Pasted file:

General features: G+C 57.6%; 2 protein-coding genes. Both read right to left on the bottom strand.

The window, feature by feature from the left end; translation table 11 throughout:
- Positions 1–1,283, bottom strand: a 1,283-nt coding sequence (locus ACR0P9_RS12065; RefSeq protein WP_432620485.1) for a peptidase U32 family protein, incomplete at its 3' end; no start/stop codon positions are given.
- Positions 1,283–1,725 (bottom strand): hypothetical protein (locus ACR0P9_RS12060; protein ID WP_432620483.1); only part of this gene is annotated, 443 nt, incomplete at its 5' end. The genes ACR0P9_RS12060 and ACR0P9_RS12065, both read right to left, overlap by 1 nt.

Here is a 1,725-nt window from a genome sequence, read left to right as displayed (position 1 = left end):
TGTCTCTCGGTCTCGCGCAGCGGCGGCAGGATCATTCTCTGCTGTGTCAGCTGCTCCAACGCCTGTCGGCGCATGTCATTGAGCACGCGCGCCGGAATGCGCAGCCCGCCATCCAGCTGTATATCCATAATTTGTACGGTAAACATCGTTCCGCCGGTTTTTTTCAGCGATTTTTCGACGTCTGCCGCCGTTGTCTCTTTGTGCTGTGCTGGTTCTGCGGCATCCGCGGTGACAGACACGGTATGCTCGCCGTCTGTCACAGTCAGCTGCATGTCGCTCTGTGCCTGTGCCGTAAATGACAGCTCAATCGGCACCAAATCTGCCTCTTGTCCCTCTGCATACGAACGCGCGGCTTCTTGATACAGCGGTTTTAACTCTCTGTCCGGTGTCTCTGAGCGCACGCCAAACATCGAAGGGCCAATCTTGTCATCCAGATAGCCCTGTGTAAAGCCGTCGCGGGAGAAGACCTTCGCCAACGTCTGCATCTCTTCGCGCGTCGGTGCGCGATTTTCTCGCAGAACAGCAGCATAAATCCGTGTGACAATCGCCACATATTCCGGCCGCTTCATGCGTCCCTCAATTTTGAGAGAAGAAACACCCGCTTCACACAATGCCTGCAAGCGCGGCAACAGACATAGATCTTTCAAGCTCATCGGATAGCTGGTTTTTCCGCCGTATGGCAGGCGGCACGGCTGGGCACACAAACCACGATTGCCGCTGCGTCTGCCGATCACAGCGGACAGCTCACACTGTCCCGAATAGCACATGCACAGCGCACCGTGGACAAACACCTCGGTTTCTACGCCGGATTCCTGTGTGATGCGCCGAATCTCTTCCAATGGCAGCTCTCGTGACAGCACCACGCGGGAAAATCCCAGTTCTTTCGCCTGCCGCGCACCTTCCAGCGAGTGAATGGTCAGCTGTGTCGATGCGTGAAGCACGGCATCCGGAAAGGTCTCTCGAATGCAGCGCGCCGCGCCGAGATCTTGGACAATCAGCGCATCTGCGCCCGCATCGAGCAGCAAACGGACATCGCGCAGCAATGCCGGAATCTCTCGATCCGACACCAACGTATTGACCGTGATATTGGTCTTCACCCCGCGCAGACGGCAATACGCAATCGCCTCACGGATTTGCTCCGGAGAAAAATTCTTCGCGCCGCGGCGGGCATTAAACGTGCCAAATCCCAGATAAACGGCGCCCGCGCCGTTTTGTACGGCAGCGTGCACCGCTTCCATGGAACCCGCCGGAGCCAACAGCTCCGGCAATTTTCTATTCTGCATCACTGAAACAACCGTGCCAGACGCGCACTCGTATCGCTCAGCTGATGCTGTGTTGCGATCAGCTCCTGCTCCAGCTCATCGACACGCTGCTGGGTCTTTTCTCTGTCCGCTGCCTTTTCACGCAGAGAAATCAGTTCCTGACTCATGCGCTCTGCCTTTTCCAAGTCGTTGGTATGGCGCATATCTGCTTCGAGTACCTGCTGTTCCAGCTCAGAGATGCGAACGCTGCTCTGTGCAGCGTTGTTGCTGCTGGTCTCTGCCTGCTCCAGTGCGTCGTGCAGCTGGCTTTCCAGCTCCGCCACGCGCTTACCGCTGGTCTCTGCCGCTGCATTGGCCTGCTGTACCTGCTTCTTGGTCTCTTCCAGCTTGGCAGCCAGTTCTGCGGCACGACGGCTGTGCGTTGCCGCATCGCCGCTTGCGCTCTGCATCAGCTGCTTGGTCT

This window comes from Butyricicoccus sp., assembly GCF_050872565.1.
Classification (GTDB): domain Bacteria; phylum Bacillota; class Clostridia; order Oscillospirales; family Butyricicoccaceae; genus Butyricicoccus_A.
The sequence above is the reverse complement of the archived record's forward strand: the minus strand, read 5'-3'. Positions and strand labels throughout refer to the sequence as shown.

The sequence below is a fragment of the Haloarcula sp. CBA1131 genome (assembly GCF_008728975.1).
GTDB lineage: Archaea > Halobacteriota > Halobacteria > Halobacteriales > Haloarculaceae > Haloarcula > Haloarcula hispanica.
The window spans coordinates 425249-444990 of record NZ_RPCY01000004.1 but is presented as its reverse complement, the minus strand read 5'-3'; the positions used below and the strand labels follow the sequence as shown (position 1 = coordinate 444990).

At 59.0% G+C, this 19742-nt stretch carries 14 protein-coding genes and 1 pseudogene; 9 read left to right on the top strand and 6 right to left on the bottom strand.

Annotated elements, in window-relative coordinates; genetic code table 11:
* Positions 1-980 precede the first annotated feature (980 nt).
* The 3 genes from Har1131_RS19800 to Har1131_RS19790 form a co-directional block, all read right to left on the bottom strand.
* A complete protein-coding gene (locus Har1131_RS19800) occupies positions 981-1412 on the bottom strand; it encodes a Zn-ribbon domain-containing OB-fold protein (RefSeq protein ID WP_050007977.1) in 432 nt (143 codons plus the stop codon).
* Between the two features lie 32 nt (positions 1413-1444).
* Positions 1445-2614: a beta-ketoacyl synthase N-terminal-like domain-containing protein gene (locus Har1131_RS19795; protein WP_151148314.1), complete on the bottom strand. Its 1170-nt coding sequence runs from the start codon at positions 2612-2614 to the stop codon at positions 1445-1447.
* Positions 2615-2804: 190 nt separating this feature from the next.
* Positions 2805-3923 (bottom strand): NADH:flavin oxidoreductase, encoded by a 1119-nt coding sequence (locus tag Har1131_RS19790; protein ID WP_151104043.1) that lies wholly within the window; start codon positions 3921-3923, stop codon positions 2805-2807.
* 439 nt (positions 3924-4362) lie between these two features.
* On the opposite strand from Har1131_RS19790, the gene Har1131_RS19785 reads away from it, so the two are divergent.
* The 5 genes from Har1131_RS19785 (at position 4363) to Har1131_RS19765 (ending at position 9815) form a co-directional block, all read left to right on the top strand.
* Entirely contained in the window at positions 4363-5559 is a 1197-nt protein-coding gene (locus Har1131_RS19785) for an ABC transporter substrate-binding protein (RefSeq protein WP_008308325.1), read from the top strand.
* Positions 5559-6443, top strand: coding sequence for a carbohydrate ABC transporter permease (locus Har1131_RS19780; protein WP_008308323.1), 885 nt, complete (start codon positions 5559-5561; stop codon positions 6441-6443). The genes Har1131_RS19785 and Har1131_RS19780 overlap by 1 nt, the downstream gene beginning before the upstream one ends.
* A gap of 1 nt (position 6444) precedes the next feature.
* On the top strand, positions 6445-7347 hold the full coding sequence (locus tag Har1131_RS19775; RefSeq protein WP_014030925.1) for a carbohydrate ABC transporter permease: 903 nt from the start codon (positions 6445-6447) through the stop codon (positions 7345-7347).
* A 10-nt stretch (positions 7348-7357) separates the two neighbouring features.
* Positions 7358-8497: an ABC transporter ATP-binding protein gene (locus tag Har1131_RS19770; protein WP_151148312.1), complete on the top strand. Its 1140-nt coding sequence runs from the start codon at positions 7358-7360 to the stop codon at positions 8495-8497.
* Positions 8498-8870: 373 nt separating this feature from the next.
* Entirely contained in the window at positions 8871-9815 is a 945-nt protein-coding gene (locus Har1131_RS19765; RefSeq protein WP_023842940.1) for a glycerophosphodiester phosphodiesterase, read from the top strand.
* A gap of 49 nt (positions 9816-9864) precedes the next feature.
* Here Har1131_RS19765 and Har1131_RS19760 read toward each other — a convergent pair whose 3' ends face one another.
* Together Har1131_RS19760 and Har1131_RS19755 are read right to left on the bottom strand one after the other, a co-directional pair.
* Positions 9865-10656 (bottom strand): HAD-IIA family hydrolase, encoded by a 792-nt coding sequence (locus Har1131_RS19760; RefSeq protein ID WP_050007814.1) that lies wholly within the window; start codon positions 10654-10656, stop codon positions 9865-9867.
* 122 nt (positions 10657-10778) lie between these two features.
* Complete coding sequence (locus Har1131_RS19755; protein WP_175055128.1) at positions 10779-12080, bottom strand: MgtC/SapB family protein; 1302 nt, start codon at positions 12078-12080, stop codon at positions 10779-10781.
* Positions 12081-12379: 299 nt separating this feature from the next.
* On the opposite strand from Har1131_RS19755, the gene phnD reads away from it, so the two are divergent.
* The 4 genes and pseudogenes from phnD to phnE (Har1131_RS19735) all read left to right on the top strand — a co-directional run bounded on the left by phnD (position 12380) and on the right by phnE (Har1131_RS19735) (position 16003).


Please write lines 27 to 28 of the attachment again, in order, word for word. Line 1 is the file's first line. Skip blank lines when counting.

* A gap of 1 nt (position 6444) precedes the next feature.
* On the top strand, positions 6445-7347 hold the full coding sequence (locus tag Har1131_RS19775; RefSeq protein WP_014030925.1) for a carbohydrate ABC transporter permease: 903 nt from the start codon (positions 6445-6447) through the stop codon (positions 7345-7347).